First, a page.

Under the guidance of Professor Chih-Chieh Lin, Ms. Kai-Ting Ho's graduation thesis, "Reconciliation between International Standards on Countering Proliferation of Financing and Counter-Terrorism Financing (Taiwan) Act " and under the guidance of Professor Mong-Hwa Chin, Ms. Yi-Ju Su's graduation thesis, "Improving Taiwan’s Plea-Bargain System -A Lesson from the U.S. Law" both won recognition for the 10th Annual Outstanding Doctoral Dissertation in Crime Prevention and Control Research Award by the Ministry of Justice's Academy for the Judiciary.
Artificial intelligence (AI) is no longer confined to the realm of science and technology; it has now permeated the field of law. This semester, the NYCU School of Law is set to launch a course on using ChatGPT for composing legal documents, taught by Associate Professor Mark L. Shope. In addition to ChatGPT, this course will introduce students to various generative AI tools such as Bing AI, Google’s Bard, and Anthropic’s Claude and their applications in the legal domain. Associate Professor Mark L. Shope's research focuses on the impact of artificial intelligence on legal practices and cross-border transactions facilitated by blockchain technology. He has also authored a specialized handbook titled "The AI Writing Assistant Handbook for Law."
Dean Chen emphasizes the crucial educational mission of providing students with sufficient knowledge to meet the demands of the legal practice. AI has brought unprecedented changes to the legal profession in Western countries, and the law school aims to assist legal professionals in preparing for these developments. Capitalizing on Yang Ming Chiao Tung University's robust research capabilities in artificial intelligence, we have introduced multiple AI-related courses in recent years. Furthermore, student teams have actively participated in legal tech hackathons, achieving commendable results. The AI-assisted writing course is poised to become a flagship program in the School of Law's pursuit of AI research and development.
We extend our gratitude to the CIArb East Asia Branch Taiwan Chapter for their continuous collaboration this year in offering the International Arbitration Fundamentals Course, providing both in-person and online instruction. The instructors include Xi-Jia Chen, a Chartered Arbitrator, attorneys Bi-Ran Wu and Shih-Yun Chang, Mary B.L. Thomson, experienced fellows of the Chartered Institute of Arbitrators (FCIArb), and David Holloway, a senior barrister with expertise in international dispute resolution. The course not only covers introductory knowledge of international arbitration but also benefits from the instructors' wealth of practical experience, enabling participants to gain a better understanding of the operational aspects of international arbitration.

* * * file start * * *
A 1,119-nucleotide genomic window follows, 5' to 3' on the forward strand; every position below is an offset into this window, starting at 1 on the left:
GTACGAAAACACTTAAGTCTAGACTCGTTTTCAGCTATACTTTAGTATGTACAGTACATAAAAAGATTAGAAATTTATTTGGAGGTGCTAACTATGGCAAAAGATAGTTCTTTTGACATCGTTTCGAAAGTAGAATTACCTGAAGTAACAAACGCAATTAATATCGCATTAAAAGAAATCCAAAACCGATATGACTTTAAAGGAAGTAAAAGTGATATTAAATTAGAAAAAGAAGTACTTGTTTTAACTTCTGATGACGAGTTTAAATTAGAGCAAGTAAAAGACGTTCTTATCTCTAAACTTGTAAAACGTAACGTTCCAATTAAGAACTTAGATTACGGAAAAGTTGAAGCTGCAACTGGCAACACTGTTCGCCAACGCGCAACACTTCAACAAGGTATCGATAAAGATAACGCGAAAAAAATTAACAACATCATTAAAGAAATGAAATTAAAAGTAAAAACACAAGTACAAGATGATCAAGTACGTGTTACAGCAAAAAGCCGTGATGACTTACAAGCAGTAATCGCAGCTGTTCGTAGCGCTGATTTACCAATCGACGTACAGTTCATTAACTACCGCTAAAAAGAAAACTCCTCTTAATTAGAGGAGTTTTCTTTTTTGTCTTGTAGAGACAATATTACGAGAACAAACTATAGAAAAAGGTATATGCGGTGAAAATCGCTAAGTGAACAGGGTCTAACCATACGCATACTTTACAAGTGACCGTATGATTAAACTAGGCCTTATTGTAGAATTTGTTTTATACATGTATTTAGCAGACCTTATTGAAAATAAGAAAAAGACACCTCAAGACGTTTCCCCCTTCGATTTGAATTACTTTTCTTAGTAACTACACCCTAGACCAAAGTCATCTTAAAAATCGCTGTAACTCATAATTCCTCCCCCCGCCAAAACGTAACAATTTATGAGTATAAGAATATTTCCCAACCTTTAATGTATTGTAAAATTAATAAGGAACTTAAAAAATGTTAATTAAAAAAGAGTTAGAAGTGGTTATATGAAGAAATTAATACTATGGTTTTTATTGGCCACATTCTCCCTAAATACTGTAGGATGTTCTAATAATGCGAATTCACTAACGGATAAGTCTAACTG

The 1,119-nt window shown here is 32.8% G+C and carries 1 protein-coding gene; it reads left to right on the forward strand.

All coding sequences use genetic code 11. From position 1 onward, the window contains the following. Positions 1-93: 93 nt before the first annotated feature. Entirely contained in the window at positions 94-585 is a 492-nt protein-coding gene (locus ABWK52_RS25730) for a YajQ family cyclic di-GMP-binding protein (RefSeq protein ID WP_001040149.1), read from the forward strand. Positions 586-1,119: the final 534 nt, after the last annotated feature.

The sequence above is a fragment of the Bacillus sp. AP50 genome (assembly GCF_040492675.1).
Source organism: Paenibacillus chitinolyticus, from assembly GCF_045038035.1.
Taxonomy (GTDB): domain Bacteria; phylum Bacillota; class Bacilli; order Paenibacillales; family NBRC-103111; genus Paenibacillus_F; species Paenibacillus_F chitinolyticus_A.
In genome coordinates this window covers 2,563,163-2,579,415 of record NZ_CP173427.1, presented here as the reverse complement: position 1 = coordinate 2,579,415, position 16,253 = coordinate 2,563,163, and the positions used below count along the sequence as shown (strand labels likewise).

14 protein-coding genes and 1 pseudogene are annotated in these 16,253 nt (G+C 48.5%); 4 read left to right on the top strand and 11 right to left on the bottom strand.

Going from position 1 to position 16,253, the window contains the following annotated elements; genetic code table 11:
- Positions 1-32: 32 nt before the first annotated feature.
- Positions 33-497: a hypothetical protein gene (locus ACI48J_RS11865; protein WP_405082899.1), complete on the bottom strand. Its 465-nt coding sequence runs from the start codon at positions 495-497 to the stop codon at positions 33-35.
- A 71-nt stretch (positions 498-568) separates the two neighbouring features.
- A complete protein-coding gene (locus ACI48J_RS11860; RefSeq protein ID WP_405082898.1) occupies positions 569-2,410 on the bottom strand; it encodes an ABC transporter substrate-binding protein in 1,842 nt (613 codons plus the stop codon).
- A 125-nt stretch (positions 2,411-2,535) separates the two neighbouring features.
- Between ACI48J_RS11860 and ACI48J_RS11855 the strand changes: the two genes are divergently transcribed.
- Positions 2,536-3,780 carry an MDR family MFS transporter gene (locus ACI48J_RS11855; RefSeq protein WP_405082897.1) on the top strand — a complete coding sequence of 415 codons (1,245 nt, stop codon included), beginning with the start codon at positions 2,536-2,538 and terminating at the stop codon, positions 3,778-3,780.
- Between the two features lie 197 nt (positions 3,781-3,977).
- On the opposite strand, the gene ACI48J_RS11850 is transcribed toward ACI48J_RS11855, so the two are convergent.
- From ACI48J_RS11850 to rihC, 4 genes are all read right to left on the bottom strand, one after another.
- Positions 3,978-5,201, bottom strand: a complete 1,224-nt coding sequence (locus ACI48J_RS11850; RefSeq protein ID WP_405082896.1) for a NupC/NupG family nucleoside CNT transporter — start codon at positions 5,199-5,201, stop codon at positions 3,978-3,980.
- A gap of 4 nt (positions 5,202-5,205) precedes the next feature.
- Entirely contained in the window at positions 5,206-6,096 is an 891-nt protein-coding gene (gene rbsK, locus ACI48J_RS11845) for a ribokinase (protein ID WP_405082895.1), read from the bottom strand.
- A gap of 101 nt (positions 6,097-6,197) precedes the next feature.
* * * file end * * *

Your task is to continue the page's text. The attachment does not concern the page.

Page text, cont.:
The two-week U.S. Bar Exam training program has successfully concluded. In addition to reviewing the subjects covered in the Uniform Bar Examination (UBE) organized by the National Conference of Bar Examiners (NCBE), participants have also gained a comprehensive understanding of the content for the Multistate Bar Examination (MBE), Multistate Performance Test (MPT), and Multistate Essay Examination (MEE).
This training course extensively covered UBE subjects including U.S. contract law, tort law, civil procedure, trusts and estates, family law, and conflict of laws. To cater to topics less familiar to Taiwanese students, such as U.S. evidence law, criminal law, and criminal procedure, we specially invited Thomas Wang, Esq., a lawyer with years of experience in U.S. criminal litigation, to instruct the students. Additionally, in each class session, both instructors and students collaboratively designed practice questions for the MBE, MEE, and MPT exams, ensuring that students can effectively apply their knowledge when facing the UBE.
It's worth mentioning that the participants in this training course had a diverse composition. There were attendees with LL.M. and J.D. degrees from the U.S. looking to review UBE subjects through this course, local practicing lawyers in Taiwan aiming to familiarize themselves with the U.S. bar exam format, and American university students planning to apply for a U.S. J.D. program, seeking an initial exposure to American law through this course.
Within this environment, like-minded participants have formed a learning community with the aim of joining forces to tackle the challenges of the future U.S. bar exam.
The NYCU School of Law recently signed a Memorandum of Understanding with the O’Neill Institute for National and Global Health Law at Georgetown University. The MOU calls for further international cooperation in education and research between the two institutions, including personnel exchanges, educational opportunities for students, and collaborative research projects.
Master's student Wang Yu-Yun has been admitted to Columbia University, University of California, Berkeley, Georgetown University, Northwestern University, New York University, Cornell University, University of Michigan, University of California, Los Angeles, and University of Pennsylvania for a Master of Laws (LL.M.) program. She will be attending Columbia University. Additionally, she has been awarded a 2023-2024 Fulbright Master's and Doctoral Degree Scholarship as well as entrance scholarships from Columbia University and others.